Sixth, the Amendment Rules have clarified the scope of inquiry in cases where the individual holds rights or entitlements in a body corporate which is a member of the reporting company. In the SBO Rules, where the member was a company, the individual was qualified as an SBO where he held at least 10% share capital of the company or exercised significant influence or control in the company through other means. This did not provide clarity regarding a situation where the individual held shares in the holding company of this company. It was not clear how many levels would have to be considered in cases where a natural person was not identified as an SBO in the first step (and some other legal entity existed as a member of the company in the chain). This has now been covered by the Amendment Rules. For example, A is a body corporate which is a member of the reporting company B. X is an individual who holds 60% of the equity shares in A. X would qualify as an SBO of B. In the same example, say C is the ultimate holding company of A and X holds 60% equity shares of C instead of A. As C is the ultimate holding company (which may be incorporated or registered within India or abroad) of the member body corporate, A would still qualify as an SBO of B.
Similarly, such clarity regarding the levels to be checked for identifying SBO has also been introduced in the cases where the member of the reporting company is a partnership entity. The SBO Rules considered an individual as an SBO where he held at least 10% of capital or was entitled to at least 10% of the profits of the partnership. There was no mention of a scenario where the individual holds a stake in a company which is a partner of this partnership entity. Such scenarios have been covered by the Amendment Rules. For example, A is partnership entity which is a member of B, which is the reporting company. X is a partner in A. X is an SBO of B. In the same example, say X holds 60% of voting rights in a company C. This company is a partner in B. Even now, X is an SBO of B. Further, say X holds 60% of voting rights in company D, which is the ultimate holding company of this partner company C. Even now, X is an SBO of B.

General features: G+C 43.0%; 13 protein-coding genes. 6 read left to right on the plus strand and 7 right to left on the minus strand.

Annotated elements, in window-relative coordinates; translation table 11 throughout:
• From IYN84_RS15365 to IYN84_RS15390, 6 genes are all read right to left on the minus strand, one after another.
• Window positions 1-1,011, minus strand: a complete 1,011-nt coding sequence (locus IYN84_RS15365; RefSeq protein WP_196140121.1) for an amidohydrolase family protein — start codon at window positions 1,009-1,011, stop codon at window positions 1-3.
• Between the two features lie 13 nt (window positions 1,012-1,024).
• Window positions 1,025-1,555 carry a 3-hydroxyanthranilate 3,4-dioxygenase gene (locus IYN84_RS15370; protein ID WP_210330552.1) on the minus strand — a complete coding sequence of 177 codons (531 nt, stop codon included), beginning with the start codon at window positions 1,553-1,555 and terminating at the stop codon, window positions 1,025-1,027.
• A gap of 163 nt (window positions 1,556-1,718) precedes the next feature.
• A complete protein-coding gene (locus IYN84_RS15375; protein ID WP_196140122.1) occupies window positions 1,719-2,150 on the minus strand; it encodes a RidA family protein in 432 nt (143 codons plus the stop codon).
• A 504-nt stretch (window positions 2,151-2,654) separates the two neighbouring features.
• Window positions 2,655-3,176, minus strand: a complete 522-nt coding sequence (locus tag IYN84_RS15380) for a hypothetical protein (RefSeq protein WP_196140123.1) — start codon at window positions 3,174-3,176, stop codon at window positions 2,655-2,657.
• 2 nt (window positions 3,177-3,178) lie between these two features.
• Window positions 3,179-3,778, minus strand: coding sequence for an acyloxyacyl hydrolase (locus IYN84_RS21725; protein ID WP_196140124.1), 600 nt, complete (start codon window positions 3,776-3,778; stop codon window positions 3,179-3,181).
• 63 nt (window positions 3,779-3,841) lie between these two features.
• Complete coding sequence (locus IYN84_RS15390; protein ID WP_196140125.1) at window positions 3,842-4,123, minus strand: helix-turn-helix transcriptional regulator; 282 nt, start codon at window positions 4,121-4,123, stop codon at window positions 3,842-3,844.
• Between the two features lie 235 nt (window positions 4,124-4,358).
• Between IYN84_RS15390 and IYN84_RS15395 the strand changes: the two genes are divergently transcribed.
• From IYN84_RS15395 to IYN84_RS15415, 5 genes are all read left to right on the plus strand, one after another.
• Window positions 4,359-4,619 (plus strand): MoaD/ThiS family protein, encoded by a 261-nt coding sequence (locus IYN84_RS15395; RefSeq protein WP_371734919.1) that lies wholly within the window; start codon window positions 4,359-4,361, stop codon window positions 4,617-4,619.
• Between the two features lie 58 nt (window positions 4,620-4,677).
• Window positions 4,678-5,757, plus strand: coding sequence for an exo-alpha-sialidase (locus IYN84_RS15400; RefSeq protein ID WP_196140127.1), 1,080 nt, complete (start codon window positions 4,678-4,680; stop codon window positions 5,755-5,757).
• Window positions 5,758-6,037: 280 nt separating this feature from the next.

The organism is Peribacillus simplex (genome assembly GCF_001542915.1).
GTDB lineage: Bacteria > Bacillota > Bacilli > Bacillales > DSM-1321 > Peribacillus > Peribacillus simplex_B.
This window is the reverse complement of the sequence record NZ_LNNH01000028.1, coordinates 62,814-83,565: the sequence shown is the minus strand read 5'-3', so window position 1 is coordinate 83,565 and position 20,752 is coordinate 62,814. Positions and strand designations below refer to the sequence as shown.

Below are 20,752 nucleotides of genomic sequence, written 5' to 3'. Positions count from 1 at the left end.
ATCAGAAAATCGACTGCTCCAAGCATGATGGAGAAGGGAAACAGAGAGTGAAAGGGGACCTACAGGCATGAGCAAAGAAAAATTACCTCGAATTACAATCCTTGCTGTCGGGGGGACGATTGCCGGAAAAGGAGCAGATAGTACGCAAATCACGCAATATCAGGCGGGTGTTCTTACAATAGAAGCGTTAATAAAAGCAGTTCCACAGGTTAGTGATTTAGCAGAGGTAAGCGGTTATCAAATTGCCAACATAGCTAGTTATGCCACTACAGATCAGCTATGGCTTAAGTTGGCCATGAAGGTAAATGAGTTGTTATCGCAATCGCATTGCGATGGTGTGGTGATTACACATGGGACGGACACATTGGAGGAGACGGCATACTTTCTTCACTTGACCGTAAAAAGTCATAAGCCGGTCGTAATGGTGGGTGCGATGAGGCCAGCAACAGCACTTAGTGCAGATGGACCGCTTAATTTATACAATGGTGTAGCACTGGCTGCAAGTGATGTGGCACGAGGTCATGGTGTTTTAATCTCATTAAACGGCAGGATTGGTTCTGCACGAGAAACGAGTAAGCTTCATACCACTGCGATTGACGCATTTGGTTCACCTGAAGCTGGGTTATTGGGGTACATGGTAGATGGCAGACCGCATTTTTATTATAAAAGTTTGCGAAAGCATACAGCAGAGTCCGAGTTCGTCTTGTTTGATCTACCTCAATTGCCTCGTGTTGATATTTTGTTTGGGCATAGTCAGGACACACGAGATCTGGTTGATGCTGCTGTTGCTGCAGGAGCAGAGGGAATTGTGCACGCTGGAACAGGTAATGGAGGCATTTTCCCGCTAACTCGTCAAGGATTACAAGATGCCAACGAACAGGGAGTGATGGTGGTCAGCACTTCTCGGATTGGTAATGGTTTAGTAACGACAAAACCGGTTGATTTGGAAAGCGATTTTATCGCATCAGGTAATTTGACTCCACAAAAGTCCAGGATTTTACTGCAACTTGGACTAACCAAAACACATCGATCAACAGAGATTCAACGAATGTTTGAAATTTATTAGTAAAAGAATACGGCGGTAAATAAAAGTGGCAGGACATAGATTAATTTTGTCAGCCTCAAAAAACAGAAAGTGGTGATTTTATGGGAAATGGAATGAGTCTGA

In cases where the member in the reporting company was a trust, the language used in the SBO Rules was not clear as it also covered a person exercising ultimate effective control over the trust through a chain of control or ownership. In the Amendment Rules, this has been removed and the trustee, beneficiary, and author of the trust are recognised for different kinds of trusts. The Amendment Rules have also covered the situation where the member of the reporting company is an HUF and the individual is the karta of this HUF. This was not covered in the SBO Rules.